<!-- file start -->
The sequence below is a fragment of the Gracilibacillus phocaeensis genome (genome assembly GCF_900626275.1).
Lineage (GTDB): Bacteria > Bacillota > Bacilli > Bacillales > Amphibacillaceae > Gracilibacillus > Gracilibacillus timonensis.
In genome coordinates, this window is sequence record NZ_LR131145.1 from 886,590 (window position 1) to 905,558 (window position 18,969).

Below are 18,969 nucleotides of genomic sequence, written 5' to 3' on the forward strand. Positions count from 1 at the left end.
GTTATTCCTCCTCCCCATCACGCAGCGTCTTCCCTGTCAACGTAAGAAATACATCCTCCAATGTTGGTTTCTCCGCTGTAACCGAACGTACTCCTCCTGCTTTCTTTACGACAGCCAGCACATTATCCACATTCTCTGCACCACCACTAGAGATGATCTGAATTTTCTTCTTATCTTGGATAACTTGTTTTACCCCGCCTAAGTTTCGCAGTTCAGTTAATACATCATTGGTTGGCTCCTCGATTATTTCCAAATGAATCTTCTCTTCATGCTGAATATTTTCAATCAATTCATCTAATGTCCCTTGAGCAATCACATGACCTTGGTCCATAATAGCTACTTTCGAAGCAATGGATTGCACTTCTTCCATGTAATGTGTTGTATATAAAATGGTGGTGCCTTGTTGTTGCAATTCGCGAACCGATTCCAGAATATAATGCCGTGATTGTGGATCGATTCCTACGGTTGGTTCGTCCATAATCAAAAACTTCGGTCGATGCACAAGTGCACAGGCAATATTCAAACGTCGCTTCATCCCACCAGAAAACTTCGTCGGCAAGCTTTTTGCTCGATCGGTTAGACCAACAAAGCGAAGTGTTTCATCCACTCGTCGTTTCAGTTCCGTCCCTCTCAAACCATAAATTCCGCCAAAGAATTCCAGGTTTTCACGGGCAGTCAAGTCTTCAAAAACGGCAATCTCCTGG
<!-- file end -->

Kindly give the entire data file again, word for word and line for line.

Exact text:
The sequence below is a fragment of the Gracilibacillus phocaeensis genome (genome assembly GCF_900626275.1).
Lineage (GTDB): Bacteria > Bacillota > Bacilli > Bacillales > Amphibacillaceae > Gracilibacillus > Gracilibacillus timonensis.
In genome coordinates, this window is sequence record NZ_LR131145.1 from 886,590 (window position 1) to 905,558 (window position 18,969).

Below are 18,969 nucleotides of genomic sequence, written 5' to 3' on the forward strand. Positions count from 1 at the left end.
GTTATTCCTCCTCCCCATCACGCAGCGTCTTCCCTGTCAACGTAAGAAATACATCCTCCAATGTTGGTTTCTCCGCTGTAACCGAACGTACTCCTCCTGCTTTCTTTACGACAGCCAGCACATTATCCACATTCTCTGCACCACCACTAGAGATGATCTGAATTTTCTTCTTATCTTGGATAACTTGTTTTACCCCGCCTAAGTTTCGCAGTTCAGTTAATACATCATTGGTTGGCTCCTCGATTATTTCCAAATGAATCTTCTCTTCATGCTGAATATTTTCAATCAATTCATCTAATGTCCCTTGAGCAATCACATGACCTTGGTCCATAATAGCTACTTTCGAAGCAATGGATTGCACTTCTTCCATGTAATGTGTTGTATATAAAATGGTGGTGCCTTGTTGTTGCAATTCGCGAACCGATTCCAGAATATAATGCCGTGATTGTGGATCGATTCCTACGGTTGGTTCGTCCATAATCAAAAACTTCGGTCGATGCACAAGTGCACAGGCAATATTCAAACGTCGCTTCATCCCACCAGAAAACTTCGTCGGCAAGCTTTTTGCTCGATCGGTTAGACCAACAAAGCGAAGTGTTTCATCCACTCGTCGTTTCAGTTCCGTCCCTCTCAAACCATAAATTCCGCCAAAGAATTCCAGGTTTTCACGGGCAGTCAAGTCTTCAAAAACGGCAATCTCCTGG